The Sunlight Foundation and the Center for Responsive Politics just released a report on the 2014 midterms’ top spenders. It showed that 31,976 donors — .01 percent of the entire population of the United States — spent about $1.18 billion in political contributions. Three people from that already small group contributed more than $10 million. This number does not include donations sent to nonprofits that aren’t required to report individual donors to the Federal Election Commission.
The people donating all this money mostly resemble what a stereotypical movie donor conjured from the public’s idea of how politics works might look like, if anyone ever made a film about campaign finance. Many of them live in cities, and many work on Wall Street. And nearly 75 percent of them are men. Out of those almost 32,000 top donors, less than 8,000 were women. There was only one woman on the list of top 20 donors in 2014, according to the report — Linda McMahon, a former CEO of WWE who ran an unsuccessful Senate campaign in Connecticut in 2010.
This is nothing new. In 2012, the Center for Responsive Politics reported that women donated 19 percent of all donations given to outside spending groups like super PACs. In the list of top 100 donors that cycle, only 11 were women, and women contributed 20 percent of all donations of more than $95,000. Women donors gave 44 percent of President Obama’s total contributions, which is by no means equal, but still more female support than any presidential candidate since at least 1988 had been able to attract.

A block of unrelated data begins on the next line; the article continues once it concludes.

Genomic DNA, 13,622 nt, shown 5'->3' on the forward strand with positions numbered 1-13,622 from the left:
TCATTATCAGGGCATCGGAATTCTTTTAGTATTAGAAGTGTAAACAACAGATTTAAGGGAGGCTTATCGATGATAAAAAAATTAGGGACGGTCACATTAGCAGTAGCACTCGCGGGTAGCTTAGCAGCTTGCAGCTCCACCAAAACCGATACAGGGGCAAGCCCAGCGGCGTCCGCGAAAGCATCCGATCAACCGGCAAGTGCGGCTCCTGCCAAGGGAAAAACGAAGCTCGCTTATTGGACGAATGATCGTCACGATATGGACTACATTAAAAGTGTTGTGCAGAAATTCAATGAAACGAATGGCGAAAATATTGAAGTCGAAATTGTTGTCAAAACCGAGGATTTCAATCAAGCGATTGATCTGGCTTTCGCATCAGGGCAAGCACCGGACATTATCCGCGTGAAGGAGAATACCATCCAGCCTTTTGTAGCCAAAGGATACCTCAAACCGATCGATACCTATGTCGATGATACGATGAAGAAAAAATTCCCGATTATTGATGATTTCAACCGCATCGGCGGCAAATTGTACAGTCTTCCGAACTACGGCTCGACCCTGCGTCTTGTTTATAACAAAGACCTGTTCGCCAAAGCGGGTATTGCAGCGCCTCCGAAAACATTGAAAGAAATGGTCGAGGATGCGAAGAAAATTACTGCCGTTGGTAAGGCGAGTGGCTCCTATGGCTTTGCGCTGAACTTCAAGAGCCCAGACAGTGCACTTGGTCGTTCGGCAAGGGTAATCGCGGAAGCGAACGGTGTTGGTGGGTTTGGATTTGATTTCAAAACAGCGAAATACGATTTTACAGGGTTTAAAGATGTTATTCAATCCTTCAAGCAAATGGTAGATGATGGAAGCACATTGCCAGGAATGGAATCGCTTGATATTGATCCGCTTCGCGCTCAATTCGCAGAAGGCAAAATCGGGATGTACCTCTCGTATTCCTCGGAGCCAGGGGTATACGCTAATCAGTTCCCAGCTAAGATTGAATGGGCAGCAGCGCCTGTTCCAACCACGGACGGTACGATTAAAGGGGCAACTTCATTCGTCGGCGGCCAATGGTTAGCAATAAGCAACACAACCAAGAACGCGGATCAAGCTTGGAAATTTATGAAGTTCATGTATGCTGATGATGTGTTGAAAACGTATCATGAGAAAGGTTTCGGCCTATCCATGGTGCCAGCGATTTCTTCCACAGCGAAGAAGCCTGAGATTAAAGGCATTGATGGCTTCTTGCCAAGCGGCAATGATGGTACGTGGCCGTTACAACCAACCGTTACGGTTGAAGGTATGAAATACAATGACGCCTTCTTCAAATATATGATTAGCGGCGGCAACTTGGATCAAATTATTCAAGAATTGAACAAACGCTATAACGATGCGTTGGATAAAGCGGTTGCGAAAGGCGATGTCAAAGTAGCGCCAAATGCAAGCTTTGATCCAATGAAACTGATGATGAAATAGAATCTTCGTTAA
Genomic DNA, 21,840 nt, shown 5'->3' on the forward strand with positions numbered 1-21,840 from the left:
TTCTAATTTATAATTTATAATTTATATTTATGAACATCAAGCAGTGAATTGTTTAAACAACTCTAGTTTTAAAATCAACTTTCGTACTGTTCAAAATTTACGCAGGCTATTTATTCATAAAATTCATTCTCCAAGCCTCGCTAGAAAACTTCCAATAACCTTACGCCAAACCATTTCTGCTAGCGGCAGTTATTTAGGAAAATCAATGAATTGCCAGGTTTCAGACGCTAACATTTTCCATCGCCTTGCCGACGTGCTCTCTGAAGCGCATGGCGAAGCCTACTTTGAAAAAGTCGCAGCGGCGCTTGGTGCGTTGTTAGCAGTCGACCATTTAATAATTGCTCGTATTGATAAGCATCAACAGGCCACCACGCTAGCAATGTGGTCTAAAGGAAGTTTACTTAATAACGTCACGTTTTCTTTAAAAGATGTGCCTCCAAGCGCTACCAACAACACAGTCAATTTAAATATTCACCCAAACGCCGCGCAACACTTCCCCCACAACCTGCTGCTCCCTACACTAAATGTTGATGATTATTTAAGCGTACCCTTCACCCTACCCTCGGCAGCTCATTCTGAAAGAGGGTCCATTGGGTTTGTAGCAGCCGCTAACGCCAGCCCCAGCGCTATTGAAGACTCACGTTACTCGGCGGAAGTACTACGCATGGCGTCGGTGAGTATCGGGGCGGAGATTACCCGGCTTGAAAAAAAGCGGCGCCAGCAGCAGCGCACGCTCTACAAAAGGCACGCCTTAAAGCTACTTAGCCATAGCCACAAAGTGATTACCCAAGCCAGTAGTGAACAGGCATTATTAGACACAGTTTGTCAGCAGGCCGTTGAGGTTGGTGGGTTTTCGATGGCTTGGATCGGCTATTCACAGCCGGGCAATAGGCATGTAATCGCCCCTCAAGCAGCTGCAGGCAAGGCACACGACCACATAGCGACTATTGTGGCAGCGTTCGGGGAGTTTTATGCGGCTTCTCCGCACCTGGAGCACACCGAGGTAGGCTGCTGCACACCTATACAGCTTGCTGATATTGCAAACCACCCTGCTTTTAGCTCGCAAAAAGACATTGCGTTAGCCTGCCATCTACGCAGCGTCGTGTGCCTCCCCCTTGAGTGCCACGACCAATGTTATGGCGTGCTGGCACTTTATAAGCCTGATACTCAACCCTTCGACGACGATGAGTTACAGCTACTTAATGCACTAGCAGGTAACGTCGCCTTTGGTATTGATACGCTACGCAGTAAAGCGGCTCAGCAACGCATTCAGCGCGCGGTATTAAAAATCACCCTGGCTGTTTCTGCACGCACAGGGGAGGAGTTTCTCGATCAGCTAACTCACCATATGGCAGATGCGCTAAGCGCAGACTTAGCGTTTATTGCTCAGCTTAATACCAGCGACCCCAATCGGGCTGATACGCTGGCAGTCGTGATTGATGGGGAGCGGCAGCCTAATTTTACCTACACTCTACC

As a 2013 Politico article noted, the small percentage might have to do with the fact that women aren’t bugged for donations as often as men. Regardless, the discrepancy doubtless influences what candidates think potential constituents care about. As Sam Bennett, former CEO of the Women’s Campaign Fund told Politico, “It would be naive to say that political giving doesn’t influence what gets discussed and what gets talked about.”
Women hold a similarly low percentage of elected positions in the United States. According to the latest figures from the Center for American Women and Politics at the Eagleton Institute of Politics, women hold 19.4 percent of seats in the 114th Congress and 24.2 percent of seats in state legislatures. Jelani Cobb explained the quick reason for the gap in The New Yorker last year, “Cracking the network of donors, influential allies, supportive labor unions, and PACs is daunting to any political aspirant. It is far more so to groups that are already underrepresented.”